Storyline: The funny phobic manages to channel his fears and insecurities into a long, successful career, after earlier being undone by saidsame, while working with the same partner under similarly potential unnerving circumstances.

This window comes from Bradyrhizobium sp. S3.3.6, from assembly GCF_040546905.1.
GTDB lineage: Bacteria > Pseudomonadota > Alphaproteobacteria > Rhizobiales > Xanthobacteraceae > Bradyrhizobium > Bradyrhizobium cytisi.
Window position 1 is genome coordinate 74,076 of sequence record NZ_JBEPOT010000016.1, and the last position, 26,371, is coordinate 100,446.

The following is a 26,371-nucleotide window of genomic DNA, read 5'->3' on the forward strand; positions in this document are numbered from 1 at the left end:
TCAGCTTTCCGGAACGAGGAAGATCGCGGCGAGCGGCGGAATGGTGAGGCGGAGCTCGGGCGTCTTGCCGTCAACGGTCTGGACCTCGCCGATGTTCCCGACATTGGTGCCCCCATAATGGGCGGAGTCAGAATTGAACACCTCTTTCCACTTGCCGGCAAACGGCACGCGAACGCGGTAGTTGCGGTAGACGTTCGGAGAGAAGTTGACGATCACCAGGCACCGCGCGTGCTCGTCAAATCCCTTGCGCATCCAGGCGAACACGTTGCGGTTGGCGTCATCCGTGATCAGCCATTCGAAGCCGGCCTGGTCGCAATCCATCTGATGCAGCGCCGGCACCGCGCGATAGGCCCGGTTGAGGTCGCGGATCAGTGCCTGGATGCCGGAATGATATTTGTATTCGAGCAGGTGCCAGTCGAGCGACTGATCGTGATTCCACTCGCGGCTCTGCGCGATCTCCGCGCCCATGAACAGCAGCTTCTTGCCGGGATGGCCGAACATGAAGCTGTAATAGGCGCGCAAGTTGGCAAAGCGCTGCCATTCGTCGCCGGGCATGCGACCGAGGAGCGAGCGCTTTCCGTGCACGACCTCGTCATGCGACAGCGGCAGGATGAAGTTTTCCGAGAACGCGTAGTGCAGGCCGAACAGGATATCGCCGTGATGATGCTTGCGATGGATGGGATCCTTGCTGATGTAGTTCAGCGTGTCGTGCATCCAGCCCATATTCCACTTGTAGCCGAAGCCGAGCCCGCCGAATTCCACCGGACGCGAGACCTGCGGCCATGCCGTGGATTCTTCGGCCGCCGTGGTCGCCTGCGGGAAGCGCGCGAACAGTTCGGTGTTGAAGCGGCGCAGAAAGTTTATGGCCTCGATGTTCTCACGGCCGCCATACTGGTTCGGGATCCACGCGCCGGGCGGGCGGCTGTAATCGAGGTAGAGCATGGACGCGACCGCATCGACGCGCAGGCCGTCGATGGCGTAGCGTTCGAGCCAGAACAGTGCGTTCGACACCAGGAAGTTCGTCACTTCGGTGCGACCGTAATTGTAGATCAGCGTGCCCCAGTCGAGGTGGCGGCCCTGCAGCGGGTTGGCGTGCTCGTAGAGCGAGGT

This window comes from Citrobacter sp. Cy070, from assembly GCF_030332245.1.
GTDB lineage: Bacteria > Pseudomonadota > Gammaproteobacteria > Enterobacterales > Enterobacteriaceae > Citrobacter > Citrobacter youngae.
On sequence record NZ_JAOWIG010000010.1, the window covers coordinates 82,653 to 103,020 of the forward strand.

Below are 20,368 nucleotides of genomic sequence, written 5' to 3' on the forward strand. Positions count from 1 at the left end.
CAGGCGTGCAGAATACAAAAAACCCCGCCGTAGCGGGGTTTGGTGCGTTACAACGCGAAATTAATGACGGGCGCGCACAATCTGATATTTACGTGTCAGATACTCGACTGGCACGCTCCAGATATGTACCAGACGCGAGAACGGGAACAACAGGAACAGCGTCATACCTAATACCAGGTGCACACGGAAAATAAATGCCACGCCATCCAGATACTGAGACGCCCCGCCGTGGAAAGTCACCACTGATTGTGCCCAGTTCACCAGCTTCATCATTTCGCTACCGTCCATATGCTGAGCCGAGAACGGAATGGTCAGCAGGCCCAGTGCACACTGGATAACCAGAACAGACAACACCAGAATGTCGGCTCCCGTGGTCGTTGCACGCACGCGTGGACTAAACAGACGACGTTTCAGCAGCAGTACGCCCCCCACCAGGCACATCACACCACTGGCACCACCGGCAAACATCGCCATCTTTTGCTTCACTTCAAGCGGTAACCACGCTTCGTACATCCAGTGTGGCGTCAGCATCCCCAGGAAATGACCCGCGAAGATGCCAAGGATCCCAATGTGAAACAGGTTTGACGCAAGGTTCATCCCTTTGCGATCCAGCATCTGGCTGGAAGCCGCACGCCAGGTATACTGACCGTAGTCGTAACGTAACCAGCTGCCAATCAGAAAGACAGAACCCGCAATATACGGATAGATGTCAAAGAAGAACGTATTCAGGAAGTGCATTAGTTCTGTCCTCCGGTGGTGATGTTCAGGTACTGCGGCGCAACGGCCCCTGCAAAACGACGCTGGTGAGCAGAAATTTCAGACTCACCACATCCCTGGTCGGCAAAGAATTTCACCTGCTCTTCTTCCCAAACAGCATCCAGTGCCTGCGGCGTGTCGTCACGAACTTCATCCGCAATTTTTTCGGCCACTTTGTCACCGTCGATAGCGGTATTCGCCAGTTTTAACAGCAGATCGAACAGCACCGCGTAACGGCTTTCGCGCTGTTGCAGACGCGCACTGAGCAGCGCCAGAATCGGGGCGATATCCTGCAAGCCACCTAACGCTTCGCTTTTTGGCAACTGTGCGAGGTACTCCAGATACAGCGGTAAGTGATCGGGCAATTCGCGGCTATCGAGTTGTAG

dArt Carney (1918-2003) - American comedian. Outer: Father was a newspaperman and publicist. Youngest of 6 sons, one brother became a producer, another a TV director. Shy in school, then noticed he drew attention to himself when he started mimicking his teachers, for which he got left back a year. Entertained at school dances and with civic organizations by tap-dancing and doing imitations. Worked in a jewelry store, but his older brother was a talent agent and helped him get bookings with bands as a novelty singer and comedian. 5’11”, 170 lbs. Married Jean Myers, his high school heartthrob, in his early 20s, divorced 25 years later, 3 children. Had an alcohol problem, as he began doing radio work, imitating voices of world leaders on a news program, before being drafted into the army in 1944, where he was hit by an exploding shell landing on Normandy’s Omaha beach, which cost him 9 months in a hospital and one leg slightly shorter than the other. Returned to radio, playing second banana to established comedians, before entering TV, first with comic Morey Amsterdam, and then, in 1950, with Jackie Gleason, where he created the character of Ed Norton, sewer worker extraordinaire, in the classic sketch series ‘The Honeymooners’ for which he won 5 Emmys. The duo were looked at as a Brooklyn version of the Laurel & Hardy tradition. Eventually felt overshadowed by Gleason and left to create a career of his own. Made his Broadway debut in 1957 in “The Rope Dancers,” playing an ineffectual alcoholic, and also did more TV work throughout the 1950s. Starred in 9 TV specials in 1960, and then was the original neat-freak Felix Unger in the Broadway version of “The Odd Couple.” Eventually had to leave the show because the character was too close to his own. Various neuroses and self-doubts led him back to alcohol, and he eventually had to clean out in a sanitarium, after suffering a mental breakdown. Returned to the Gleason show, where he expanded his characterizations, ultimately winning 6 Emmys, with 5 coming from his work with Gleason. Married again in 1966 to Barbara Isaac, before divorcing a decade later, and in 1977, remarried his first wife. Won an Oscar in 1974 for playing a displaced 70 year old in Harry and Tonto, and like fine wine, continued to give distinctive serio-comic performances into old age in a 5 decade career that will probably be best-remembered for the inimitable Ed Norton. Died of unspecified causes. Inner: Extremely self-critical, tending to see the bad rather than the good in his performances. Often got haircuts after his shows as a way of cleansing himself. Compulsively neat and neurotic, as well as a hypochondriac. Mild-mannered, extremely considerate, but also given to brooding and worrying, and keeping his anger well-shielded. Healing lifetime of amazing longevity in the entertainment business, while trying to integrate his fearful, perfectionist nature in the highly insecure realm of winning public approval and applause. dTony Hart (Anthony J. Cannon) (1855-1891) - American comedian. Outer: Began performing at an early age. Sang and danced in saloons and toured with circuses before joining a female minstrel show. Became known for his female impersonations of wenches. Formed a partnership with Edward Harrigan (Jackie Gleason) in Chicago when he was 16, and began to produce popular sketches in variety shows. Created ‘The Mulligan Guard,’ which satirized Irish immigrant quasi-military organizations, and later expanded it into a playlet, before taking the conceit and creating a whole series of popular farces with Harrigan. Proved extremely popular in NYC, and spawned a bunch of popular songs of the period. Most of their sketches were broad and dialect-laden, doing Irish, African-American, Jewish and Italian stereotypes. Created their own Theatre Comique on lower Broadway, but the theater burned down when he was 40, and the duo argued and split up several months later to go their own way. Neither enjoyed success as an individual performer, and he slipped into his own dementia, dying in an insane asylum. Inner: Neurotic, insecure, and ultimately the victim of his own fears. Insecure lifetime of taking to the stage despite his ongoing fears and neuroses, only to ultimately fall victim to his overweening unsurety of self.